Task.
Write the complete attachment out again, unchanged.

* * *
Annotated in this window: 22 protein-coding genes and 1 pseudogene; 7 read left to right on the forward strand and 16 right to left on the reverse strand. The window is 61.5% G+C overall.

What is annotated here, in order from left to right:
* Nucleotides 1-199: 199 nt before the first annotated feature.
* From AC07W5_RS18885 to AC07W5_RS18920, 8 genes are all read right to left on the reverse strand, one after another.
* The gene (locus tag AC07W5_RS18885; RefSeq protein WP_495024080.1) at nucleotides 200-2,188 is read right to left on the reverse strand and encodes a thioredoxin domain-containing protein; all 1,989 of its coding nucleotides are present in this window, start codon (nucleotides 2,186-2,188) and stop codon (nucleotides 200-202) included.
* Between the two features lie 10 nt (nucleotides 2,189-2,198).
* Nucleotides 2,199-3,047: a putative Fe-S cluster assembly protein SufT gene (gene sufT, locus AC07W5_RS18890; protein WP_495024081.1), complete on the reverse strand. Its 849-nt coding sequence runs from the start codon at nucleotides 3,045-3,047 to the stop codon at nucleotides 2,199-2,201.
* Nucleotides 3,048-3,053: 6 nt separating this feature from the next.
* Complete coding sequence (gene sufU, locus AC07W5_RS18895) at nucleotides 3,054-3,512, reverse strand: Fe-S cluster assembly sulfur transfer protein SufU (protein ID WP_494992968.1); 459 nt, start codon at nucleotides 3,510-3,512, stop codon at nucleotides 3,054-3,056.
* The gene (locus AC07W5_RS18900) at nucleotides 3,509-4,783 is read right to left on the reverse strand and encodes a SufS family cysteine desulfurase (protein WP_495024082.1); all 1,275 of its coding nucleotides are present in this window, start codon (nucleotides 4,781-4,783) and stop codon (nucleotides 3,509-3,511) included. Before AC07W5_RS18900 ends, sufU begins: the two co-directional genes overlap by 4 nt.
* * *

Annotated in this window: 22 protein-coding genes and 1 pseudogene; 7 read left to right on the forward strand and 16 right to left on the reverse strand. The window is 61.5% G+C overall.

What is annotated here, in order from left to right:
* Nucleotides 1-199: 199 nt before the first annotated feature.
* From AC07W5_RS18885 to AC07W5_RS18920, 8 genes are all read right to left on the reverse strand, one after another.
* The gene (locus tag AC07W5_RS18885; RefSeq protein WP_495024080.1) at nucleotides 200-2,188 is read right to left on the reverse strand and encodes a thioredoxin domain-containing protein; all 1,989 of its coding nucleotides are present in this window, start codon (nucleotides 2,186-2,188) and stop codon (nucleotides 200-202) included.
* Between the two features lie 10 nt (nucleotides 2,189-2,198).
* Nucleotides 2,199-3,047: a putative Fe-S cluster assembly protein SufT gene (gene sufT, locus AC07W5_RS18890; protein WP_495024081.1), complete on the reverse strand. Its 849-nt coding sequence runs from the start codon at nucleotides 3,045-3,047 to the stop codon at nucleotides 2,199-2,201.
* Nucleotides 3,048-3,053: 6 nt separating this feature from the next.
* Complete coding sequence (gene sufU, locus AC07W5_RS18895) at nucleotides 3,054-3,512, reverse strand: Fe-S cluster assembly sulfur transfer protein SufU (protein ID WP_494992968.1); 459 nt, start codon at nucleotides 3,510-3,512, stop codon at nucleotides 3,054-3,056.
* The gene (locus AC07W5_RS18900) at nucleotides 3,509-4,783 is read right to left on the reverse strand and encodes a SufS family cysteine desulfurase (protein WP_495024082.1); all 1,275 of its coding nucleotides are present in this window, start codon (nucleotides 4,781-4,783) and stop codon (nucleotides 3,509-3,511) included. Before AC07W5_RS18900 ends, sufU begins: the two co-directional genes overlap by 4 nt.